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appreciation) is not only about giving thanks to those you cherish and appreciate. It also encompasses taking note of everything for which—and everyone for whom—you’re thankful. Multiple studies have shown that garnering gratitude helps stymie stress and improves a person’s state of mind. According to researchers at the University of Massachusetts, the benefits of being grateful are feeling better about your life and your job, having more enthusiasm, and being willing to help others. Avoid putting all of your eggs in one basket. Relying on a single person or set of circumstances to make you happy is a recipe for failure. Apply Carnegie’s 21st Human Relations Principle (Throw down a challenge) by tasking yourself to broaden your happiness horizons. Which activities are you most passionate about? Who would you like to get to know better? Engaging in new adventures actually creates brain chemicals that boost your level of happiness. What have you always wanted to try but never dared yourself to do? The answers will serve as inputs to your personalized prescription for happiness. Pursue it within. No one except for you can make you truly happy, even though it seems that we can derive happiness from other people and things.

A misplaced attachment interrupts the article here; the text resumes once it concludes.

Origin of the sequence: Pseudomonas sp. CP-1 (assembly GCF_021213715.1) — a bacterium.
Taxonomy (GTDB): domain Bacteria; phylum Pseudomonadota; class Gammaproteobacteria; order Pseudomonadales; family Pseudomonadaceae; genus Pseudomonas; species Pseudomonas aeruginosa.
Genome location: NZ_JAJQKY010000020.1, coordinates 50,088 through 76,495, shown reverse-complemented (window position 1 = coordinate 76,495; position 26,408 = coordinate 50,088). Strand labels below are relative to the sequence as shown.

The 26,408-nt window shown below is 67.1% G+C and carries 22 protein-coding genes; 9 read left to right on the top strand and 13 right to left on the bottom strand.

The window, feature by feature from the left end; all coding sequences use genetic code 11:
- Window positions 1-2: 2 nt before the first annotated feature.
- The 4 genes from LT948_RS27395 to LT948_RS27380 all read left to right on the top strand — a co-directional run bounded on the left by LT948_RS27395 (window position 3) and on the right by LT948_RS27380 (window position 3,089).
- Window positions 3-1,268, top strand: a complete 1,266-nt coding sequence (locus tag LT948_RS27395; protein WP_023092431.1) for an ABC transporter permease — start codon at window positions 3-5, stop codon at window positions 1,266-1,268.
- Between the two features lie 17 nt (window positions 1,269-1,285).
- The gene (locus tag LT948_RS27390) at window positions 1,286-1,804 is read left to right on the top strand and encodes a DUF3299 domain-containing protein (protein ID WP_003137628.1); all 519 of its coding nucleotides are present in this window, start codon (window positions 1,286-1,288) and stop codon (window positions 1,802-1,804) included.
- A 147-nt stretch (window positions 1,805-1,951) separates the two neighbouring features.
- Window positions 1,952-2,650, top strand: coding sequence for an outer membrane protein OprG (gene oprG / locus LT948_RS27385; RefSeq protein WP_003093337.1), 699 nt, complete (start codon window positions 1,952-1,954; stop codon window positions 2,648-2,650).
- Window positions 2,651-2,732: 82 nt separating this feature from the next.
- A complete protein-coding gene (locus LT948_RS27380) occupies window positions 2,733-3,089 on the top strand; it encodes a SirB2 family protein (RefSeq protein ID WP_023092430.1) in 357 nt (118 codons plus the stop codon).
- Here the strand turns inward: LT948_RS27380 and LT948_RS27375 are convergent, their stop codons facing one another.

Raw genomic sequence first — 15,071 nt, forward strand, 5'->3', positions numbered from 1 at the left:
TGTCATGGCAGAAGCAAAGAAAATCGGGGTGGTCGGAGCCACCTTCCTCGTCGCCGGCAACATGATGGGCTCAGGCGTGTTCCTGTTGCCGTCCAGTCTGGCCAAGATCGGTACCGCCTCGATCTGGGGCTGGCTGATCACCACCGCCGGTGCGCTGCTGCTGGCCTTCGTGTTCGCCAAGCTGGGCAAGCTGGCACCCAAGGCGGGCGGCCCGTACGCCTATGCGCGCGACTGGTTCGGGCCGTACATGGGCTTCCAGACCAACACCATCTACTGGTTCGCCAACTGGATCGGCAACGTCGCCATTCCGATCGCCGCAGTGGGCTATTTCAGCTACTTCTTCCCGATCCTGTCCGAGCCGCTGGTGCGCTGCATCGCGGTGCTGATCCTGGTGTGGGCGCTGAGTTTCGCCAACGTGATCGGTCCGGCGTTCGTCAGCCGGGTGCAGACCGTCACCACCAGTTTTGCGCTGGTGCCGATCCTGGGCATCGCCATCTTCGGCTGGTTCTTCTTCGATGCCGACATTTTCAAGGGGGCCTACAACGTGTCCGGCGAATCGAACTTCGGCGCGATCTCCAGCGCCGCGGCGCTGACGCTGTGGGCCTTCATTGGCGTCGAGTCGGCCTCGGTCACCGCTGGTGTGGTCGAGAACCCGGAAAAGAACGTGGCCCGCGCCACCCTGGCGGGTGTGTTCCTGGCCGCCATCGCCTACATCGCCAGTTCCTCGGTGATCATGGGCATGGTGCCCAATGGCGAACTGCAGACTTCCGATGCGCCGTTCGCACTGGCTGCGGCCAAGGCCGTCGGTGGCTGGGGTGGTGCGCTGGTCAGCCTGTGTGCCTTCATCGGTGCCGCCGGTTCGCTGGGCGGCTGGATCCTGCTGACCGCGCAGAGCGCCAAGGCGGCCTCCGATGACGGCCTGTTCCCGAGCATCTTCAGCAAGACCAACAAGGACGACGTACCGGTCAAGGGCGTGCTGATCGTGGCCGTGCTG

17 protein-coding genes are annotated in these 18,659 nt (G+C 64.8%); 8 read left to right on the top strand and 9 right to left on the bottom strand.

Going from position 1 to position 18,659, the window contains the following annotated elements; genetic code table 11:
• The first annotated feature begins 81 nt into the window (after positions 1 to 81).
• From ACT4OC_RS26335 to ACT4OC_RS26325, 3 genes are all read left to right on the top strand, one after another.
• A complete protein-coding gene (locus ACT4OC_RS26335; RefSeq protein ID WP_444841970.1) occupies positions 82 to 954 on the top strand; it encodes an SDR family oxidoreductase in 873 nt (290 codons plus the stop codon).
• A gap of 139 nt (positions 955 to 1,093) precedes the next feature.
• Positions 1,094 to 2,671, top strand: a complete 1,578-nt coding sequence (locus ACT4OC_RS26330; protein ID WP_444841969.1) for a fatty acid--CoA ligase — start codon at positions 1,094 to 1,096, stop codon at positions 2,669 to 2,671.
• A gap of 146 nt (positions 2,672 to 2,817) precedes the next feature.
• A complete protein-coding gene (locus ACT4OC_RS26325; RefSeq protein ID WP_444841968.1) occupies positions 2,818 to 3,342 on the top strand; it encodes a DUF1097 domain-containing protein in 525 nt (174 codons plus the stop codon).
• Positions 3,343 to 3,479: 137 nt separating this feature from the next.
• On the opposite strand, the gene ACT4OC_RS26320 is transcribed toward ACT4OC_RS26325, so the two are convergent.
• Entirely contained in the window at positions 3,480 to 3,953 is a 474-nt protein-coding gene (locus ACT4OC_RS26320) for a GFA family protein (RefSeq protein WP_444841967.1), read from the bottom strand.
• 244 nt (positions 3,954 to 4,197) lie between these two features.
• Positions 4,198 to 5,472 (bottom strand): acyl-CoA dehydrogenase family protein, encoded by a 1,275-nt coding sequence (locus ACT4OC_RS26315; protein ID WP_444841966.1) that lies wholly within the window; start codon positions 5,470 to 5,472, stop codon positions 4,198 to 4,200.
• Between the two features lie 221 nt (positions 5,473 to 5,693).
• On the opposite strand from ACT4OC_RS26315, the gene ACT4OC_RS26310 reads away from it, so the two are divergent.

As The Beatles famously proclaimed, “Money can’t buy me love.” That’s because happiness is an inside job. People who earn six figures or more aren’t guaranteed contentment. To hone happiness, focus on your passion and your relationships—instead of just your paycheck. Play. If you don’t feel very happy, it’s probably because you don’t have much fun. With so many personal and professional responsibilities, it can be difficult to find time for fun. However, fun is critical for our happiness. Carve out some time each month to play, whether that means tapping in to your creativity or participating in activities you enjoy. Yield to toxicity. Leadership coach and author Marshall Goldsmith said: “You’re only as good as your team.” You’ll probably only feel as happy as those around you, so surround yourself with positive people. Build a highly engaged team. Be a highly engaged employee. Dale Carnegie challenged us to “put enthusiasm in your work.” For more ideas on improving leadership, communication, teamwork, sales, employee engagement, and organizational performance, visit www.dalecarnegie.com, or contact Dan Handley at dan.handley@dalecarnegie.com, or call 989-7997760 or 1-800-518-DALE.